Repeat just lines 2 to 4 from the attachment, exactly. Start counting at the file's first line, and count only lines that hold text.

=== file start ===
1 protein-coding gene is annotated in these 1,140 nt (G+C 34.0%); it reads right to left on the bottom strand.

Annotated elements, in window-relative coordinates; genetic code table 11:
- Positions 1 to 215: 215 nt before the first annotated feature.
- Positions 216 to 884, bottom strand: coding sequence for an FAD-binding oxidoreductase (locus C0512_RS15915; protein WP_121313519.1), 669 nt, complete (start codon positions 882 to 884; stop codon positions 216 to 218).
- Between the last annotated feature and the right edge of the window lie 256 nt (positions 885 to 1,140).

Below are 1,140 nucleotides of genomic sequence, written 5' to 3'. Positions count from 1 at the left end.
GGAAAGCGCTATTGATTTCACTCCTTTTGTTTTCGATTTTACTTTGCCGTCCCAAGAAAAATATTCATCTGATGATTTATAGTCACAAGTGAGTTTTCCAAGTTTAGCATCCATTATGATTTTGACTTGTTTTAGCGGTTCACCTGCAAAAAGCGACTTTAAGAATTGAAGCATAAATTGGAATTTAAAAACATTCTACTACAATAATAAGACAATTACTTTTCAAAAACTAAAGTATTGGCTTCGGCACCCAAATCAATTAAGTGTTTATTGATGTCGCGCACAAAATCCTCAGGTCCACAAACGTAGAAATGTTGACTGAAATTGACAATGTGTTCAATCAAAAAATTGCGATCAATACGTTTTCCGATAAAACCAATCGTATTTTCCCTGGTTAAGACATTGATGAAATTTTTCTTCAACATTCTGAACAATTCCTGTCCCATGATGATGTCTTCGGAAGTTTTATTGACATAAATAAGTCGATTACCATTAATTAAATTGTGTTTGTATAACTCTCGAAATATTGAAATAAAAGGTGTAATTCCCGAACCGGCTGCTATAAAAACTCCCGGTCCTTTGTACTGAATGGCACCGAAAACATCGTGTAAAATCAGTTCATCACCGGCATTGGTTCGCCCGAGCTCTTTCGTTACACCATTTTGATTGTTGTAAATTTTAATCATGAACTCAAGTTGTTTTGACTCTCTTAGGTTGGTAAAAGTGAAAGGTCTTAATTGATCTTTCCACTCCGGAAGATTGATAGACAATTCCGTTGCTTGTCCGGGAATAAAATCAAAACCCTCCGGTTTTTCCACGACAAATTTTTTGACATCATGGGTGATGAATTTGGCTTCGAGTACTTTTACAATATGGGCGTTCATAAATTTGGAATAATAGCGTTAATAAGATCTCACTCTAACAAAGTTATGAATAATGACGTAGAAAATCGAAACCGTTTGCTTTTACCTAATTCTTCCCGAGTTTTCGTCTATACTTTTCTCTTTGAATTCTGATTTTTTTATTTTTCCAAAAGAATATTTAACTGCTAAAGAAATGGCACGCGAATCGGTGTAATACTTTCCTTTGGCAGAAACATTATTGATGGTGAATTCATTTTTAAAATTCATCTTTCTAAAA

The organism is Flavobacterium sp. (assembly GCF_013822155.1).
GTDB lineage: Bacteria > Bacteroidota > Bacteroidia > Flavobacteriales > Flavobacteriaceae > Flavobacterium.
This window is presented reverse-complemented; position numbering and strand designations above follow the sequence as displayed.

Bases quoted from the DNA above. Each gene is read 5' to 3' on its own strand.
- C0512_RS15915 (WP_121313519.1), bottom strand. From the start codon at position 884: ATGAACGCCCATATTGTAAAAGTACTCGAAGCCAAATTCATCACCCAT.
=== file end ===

Annotated elements, in window-relative coordinates; genetic code table 11:
- Positions 1 to 215: 215 nt before the first annotated feature.
- Positions 216 to 884, bottom strand: coding sequence for an FAD-binding oxidoreductase (locus C0512_RS15915; protein WP_121313519.1), 669 nt, complete (start codon positions 882 to 884; stop codon positions 216 to 218).